Most Malaysian employees can expect pay rise this year

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HERE’s a bit of good news. Some 43% of employees in Malaysia can expect their salaries to rise 6% or more in their next review. This is higher than in 2014 when only 31% of employers surveyed by international recruitment firm Hays increased salaries by 6% to 10%.

This year, employees can expect some form of upward salary adjustment, driven by steady hiring demand across most sectors.

Hays recently released its 2015 Hays Salary Guide, which outlines salary and hiring trends for over 1,200 corporate roles in Malaysia, Singapore, Hong Kong, China and Japan. The report was based on a survey of 2,361 employers who oversee a collective four million employees.

“Our guide shows that hiring expectations remain steady across Asia despite the talent shortage,” says Christine Wright, managing director of Hays in Asia, in a statement.

“Employers in all five of our surveyed countries are seeing a gap — some more significant than others — between the skills that they are looking for and those available in the local labour market.”

Here is the not-so-good news. Although more people can expect a salary increase, Hays notes that candidates “should not expect salary increases that reflect this level of demand”.

According to the salary guide, only 10% of Malaysian employers will offer employees salary revisions of more than 10% of current wages (see chart).

Nevertheless, Wright points out that there are great opportunities for job candidates in the current market. “Savvy job-seekers are taking advantage of Asia’s tight talent market to secure roles that offer career progression, which in the long term will ultimately lead to a higher salary.”

What’s happening is that employers are not just using higher salaries to attract talent. “They are also offering extra benefits to secure their preferred candidate. Performance-related bonuses are used to reward top performers,” says Hays.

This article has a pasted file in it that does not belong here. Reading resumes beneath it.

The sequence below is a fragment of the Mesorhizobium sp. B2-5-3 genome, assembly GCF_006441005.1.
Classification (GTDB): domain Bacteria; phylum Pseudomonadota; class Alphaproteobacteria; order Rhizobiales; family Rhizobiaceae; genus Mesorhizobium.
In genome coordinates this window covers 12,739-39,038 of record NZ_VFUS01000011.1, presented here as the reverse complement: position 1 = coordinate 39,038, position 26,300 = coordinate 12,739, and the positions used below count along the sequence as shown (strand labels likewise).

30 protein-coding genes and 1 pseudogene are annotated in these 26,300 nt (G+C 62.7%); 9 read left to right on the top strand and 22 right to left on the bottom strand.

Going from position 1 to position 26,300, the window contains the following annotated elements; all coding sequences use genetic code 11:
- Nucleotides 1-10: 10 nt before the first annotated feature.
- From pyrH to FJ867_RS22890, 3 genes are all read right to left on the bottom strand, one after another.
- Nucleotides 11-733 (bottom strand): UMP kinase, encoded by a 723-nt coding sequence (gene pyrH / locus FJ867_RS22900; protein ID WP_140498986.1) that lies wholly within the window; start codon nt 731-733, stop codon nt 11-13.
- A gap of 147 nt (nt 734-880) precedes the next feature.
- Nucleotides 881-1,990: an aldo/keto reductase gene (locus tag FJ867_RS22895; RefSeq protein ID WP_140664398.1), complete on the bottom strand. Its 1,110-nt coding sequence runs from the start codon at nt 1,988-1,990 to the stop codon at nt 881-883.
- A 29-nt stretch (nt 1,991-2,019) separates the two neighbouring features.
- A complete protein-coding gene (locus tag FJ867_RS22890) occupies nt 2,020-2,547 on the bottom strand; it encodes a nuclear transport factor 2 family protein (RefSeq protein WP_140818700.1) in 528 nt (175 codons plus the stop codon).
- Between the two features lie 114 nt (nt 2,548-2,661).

The most popular benefit offered by employers in Malaysia is healthcare (64%), followed by car or car allowance (58%) and life insurance (47%).

Bonuses remain the preferred way of rewarding staff. Hays found that 51% of employers across Asia plan to pay out bonuses to more than half their staff. These bonuses are related to employee and employer performance.

“This shows that rather than give across-the-board salary increases, employers are using bonuses based on performance to reward their top talent. Just 11% of employers said bonuses are guaranteed,” says Hays.

There is some difference in the value of these bonuses. About 44% of employers said they would award between 11% and 50% of staff salary as a bonus. Meanwhile, 34% of employers said they would pay bonuses of less than 10% of staff salary.

Regional outlook on salaries

Of the five Asian countries surveyed by Hays, salary increases in Malaysia are the second highest this year, after China.

Some 50% of employers in China intend to increase salaries by 6% to 10% while 20% plan a more than 10% raise.

However, Salary increases in Hong Kong remain “much more subdued” than in mainland China, Hays notes.

The majority of employers in Hong Kong, specifically 64%, increased salaries by between 3% and 6% last year. This year, 63% are expecting that level of increase.

The scenario is the same in Singapore — about 54% of employers say they will increase salaries by 3% to 6% this year. This is lower than in 2014 when 59% of employers indicated that they would raise wages by between 3% and 6%.

Among the five countries surveyed, the smallest salary increase was seen in Japan. Last year, the majority of employers in Japan — about 56% — increased salaries less than 3% while 15% of employers gave no adjustments at all.

“The situation is similar for the year ahead,” says Hays.

In other key findings, the salary guide found that employers are generally upbeat about the business outlook for this year.

Hays found that 72% of employers expect a rise in business activity this year while 48% expect to hire more permanent staff over the year.

However, almost half of the employers (45%) believe that skills shortage has the potential to hamper the effective operation of their business or department.

“Despite the focus on localising the workforce, 65% of employers will consider employing or sponsoring qualified overseas or expatriate candidates in skill-short areas.

“This is indicative of Asia’s severe talent mismatch. It also suggests that employers across Asia need to innovate to attract candidates in a tight labour market,” says Hays.


This article first appeared in #edGY, The Edge Malaysia Weekly, on January 26 - February 01 , 2015.